Sorcerer of the Wildeeps
This was provided to me by the publisher.
This is not a straightforward novel. The plot is not linear, the characters are slippery, and so is the language sometimes. But it is engaging and haunting and (much as its trite to say) challenging.
1. The plot is not linear. The focal character, Demane, sometimes has flashbacks to his past experiences – and sometimes to the experiences of other people, and sometimes he’s simply reflecting on history. It’s not always clear when this is happening, which I think is a stylistic choice; it took me a little while to understand when that was happening, but once I left myself go with the flow it usually made sense. The only frustrating thing by the end of it was that I really, really wanted to know more about Demane’s history and that of the world he lives in, with its Towers and demigods gods who have gone back to the stars…
2. The characters are slippery: this is somewhat related to the lack of narrative linearity (did I mention this isn’t a problem? It’s not a problem, as long as you don’t mind having to work a bit). Demane is definitely not straightforward – he’s got one mammoth backstory that only gets revealed in dribs and drabs, and that’s nothing on Captain, whose life is like a picture that’s entirely in shadow except for one tiny bit where one spotlight hits. Again, not a problem, but it does make it hard to explain what you’ve just read: “There’s this guy who works with a merchant caravan at the moment but he’s had this amazing life in the past, where he was kinda taught magic except it’s not magic, and in the present he’s trying to keep everyone around him alive…”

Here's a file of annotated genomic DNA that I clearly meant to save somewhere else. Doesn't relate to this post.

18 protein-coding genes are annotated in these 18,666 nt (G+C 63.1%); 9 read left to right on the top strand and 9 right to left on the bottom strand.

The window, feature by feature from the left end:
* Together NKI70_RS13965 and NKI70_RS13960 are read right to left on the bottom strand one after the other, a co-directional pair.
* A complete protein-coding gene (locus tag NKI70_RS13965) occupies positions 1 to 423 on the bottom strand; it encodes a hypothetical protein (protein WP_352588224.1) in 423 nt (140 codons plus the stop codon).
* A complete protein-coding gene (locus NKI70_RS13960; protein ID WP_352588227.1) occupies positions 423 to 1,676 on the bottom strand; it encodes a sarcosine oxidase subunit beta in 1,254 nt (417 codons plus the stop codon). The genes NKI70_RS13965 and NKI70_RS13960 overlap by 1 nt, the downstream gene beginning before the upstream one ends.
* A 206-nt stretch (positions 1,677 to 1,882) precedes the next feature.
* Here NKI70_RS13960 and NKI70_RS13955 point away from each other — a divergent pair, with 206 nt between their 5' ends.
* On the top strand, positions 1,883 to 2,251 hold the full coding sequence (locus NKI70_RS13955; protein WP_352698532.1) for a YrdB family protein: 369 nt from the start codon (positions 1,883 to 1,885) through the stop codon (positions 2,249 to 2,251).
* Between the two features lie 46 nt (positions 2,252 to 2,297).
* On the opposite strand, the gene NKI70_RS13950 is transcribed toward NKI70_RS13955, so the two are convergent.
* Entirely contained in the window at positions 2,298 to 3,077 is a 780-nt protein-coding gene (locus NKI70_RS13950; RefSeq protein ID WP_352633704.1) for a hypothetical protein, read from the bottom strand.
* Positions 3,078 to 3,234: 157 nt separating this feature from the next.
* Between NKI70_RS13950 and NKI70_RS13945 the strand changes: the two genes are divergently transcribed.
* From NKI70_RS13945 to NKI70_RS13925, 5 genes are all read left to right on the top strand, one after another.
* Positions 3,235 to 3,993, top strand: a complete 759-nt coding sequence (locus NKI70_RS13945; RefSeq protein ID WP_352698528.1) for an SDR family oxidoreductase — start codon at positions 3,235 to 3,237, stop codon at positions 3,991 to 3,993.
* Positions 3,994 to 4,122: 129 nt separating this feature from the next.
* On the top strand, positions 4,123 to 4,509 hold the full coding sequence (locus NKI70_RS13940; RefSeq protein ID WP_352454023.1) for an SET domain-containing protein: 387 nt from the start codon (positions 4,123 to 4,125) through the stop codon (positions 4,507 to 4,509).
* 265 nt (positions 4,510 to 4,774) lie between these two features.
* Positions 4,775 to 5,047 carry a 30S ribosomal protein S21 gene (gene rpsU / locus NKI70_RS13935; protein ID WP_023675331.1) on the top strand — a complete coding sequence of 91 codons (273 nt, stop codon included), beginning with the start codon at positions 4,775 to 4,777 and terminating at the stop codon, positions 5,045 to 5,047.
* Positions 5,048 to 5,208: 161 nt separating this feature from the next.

3. The language is slippery too. I’m not referring to the dialogue here, which is written very much in a spoken style (I know nothing about Wilson but I presume he’s thought long and hard about the use of the n-word; I can’t imagine Tor leaving that in a book without it being very deliberate and considered, either); dialogue doesn’t bother me. I think the elusiveness of the language often related to the non-linearity of the narrative actually. It took me a few pages to get the hang of it anyway, and once I was properly immersed it flowed beautifully.
I will look out for more work by Kai Ashante Wilson. Well recommended.